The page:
I noticed the sound first.
A sort of whoosing noise that was obvious along the empty and carpeted hallway.
Curious as to its source, I looked around, only confirming that I was alone.
And then I looked down.
The noise was coming from me.
Or, more accurately, from my left foot as it dragged along the floor.
I couldn’t feel my altered gait; I had no sensation that alerted me to the change.
Yet I couldn’t lift and replace my foot with each step.
There was no pain. At least not yet. It was just an observation. A, “Hmmm…that’s weird. I should keep an eye on that.”
I continued down the hall, my dropped foot leaving a trail in the carpet behind me like the morning slugs on my front walkway. As I settled into my seat and opened my binder to prepare for the upcoming class, I forgot all about the incident.
A week went by. My gait returned to normal and I gave my leg’s lazy morning no more thought.
And then a new visitor arrived.
I again was in that same carpeted hallway, although this time the classroom doors were still locked, so I sat on the floor with my back against the wall.
Without warning, a hot poker of pain pierced through my leg and into my gut. I released a gasp, as I curled into a ball, startling the other students in the hall. The stab stole my breath and then is disappeared, leaving only a strange tingling behind as a reminder.
That tingle, a sensation of the nerves whispering to each other, became a frequent companion. It often felt as though the leg was asleep and couldn’t quite fully wake up.
That was my introduction to shingles, at the ripe old age of 22. The blisters came a week or so later, bringing a visible indicator of the disease that, up until then, had been entirely subterranean. I finally connected the dots, understanding that each of the strange symptoms was part of a larger story.
I have never know such physical pain. The location of my outbreak meant that I didn’t have to worry about visible scarring, but it also meant that I could not sit down (or easily wear pants). I took my final exams that semester from a prone position on the floor, ice packs carefully placed around my hip and thigh.
The blisters eventually popped and healed over. The deep pain and strange skin sensations took longer. I kept a pillow in my car so that I would not have to sit on the affected side. My weird limp would still appear out of nowhere. For months, random lightening bolts would shoot through my leg, stealing my ability to talk or even think.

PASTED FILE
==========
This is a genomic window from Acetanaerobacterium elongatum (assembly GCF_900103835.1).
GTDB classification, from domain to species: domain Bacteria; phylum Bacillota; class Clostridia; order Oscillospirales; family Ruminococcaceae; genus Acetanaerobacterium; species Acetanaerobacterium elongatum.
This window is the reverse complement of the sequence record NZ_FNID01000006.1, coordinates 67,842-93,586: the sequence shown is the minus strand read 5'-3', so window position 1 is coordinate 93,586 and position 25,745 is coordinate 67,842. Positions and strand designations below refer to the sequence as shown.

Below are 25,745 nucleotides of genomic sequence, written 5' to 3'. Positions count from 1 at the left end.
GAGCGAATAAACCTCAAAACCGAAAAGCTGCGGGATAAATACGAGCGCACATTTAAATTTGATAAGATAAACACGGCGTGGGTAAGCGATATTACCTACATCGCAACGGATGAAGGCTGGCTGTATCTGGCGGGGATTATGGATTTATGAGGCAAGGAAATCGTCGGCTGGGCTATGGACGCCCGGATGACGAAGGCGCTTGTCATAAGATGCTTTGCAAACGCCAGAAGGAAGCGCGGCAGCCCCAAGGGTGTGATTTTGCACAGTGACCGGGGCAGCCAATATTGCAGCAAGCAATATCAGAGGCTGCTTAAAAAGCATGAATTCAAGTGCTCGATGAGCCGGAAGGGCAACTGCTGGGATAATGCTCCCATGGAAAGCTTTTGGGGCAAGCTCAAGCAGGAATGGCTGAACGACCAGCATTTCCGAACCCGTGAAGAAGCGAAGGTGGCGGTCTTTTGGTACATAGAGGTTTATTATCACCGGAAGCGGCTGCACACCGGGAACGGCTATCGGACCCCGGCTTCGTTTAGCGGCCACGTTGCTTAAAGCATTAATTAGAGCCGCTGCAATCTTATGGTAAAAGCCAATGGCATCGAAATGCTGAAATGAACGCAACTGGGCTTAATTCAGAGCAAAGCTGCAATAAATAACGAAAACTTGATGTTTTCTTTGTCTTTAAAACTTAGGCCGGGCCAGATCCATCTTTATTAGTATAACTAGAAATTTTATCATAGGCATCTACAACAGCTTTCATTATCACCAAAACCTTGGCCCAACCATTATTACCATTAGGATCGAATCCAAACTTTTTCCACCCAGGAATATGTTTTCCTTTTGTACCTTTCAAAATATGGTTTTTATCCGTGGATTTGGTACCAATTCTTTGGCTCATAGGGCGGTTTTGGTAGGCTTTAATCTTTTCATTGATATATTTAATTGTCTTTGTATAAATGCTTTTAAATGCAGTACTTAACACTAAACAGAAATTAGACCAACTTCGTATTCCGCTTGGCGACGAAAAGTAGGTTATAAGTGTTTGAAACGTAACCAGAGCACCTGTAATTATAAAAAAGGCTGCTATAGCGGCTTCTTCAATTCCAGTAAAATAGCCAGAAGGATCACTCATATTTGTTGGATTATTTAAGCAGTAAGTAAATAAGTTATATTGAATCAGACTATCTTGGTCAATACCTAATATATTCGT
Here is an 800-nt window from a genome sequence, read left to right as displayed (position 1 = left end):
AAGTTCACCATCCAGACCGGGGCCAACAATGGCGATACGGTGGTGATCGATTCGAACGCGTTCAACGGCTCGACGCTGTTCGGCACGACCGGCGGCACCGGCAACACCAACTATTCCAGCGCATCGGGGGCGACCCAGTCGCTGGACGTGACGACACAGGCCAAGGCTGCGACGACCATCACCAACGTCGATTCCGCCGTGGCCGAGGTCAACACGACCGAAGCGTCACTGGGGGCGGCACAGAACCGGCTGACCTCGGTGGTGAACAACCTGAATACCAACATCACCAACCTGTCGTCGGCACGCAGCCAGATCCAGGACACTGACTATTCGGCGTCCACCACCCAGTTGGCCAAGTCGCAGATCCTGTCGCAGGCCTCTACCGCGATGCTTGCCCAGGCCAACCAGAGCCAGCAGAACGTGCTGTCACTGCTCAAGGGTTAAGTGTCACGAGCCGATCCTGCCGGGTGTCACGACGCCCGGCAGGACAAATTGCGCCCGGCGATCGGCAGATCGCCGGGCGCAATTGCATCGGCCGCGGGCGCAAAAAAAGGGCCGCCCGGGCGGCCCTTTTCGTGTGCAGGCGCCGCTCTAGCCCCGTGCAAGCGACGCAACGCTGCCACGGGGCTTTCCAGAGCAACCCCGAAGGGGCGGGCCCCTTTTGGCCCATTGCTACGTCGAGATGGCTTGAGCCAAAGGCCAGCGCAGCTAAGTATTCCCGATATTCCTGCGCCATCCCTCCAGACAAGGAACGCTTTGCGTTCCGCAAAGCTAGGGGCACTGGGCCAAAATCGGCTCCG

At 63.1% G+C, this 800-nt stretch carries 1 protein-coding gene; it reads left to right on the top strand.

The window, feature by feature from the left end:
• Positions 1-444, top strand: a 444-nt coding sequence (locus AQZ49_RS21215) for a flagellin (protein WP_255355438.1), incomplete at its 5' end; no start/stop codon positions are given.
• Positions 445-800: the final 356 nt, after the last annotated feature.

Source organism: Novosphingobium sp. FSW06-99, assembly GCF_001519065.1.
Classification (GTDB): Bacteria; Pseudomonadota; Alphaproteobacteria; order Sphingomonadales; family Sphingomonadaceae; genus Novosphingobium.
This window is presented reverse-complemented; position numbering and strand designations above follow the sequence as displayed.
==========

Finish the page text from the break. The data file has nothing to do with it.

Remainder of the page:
It’s been 13 years now and I rarely even think about those miserable months.
But the body still sends reminders.
Like ghosts of shingles past traveling along the neural pathways. Bringing pain or numbness out of the blue.
I’m healed, but the virus is still there, living at the base of the nerve bundle that travels to my leg. Most of the time it is dormant, unnoticed and inconsequential. But sometimes, it senses weakness, either from illness or injury, and it wakes up. And says hello.
It’s alert this weekend, more than it has been in years. My leg feels wooden, distant. But now I know how to rock the virus back into slumber with gentle stretches and patience. It will be okay.
As I was healing from the divorce, my mind kept thinking about my experience with shingles. There were so many parallels.
The cause that was anchored in the distant past.
The distant and underground signs that were not clear until the disease was visible to the eye.
The sharp pain that was too much to bear at the onset.
The slow improvement over time.
The fact that healing was not linear or predictable and pain could pounce at any time.
The strange distance I felt from my leg matched the separation I felt from my life.
And then there’s the fact that, like the virus along my spine, the memory of the pain from the divorce will always be there.
Looking for moments of weakness to wake up again.
But now I know its lullaby.
To keep it safely asleep.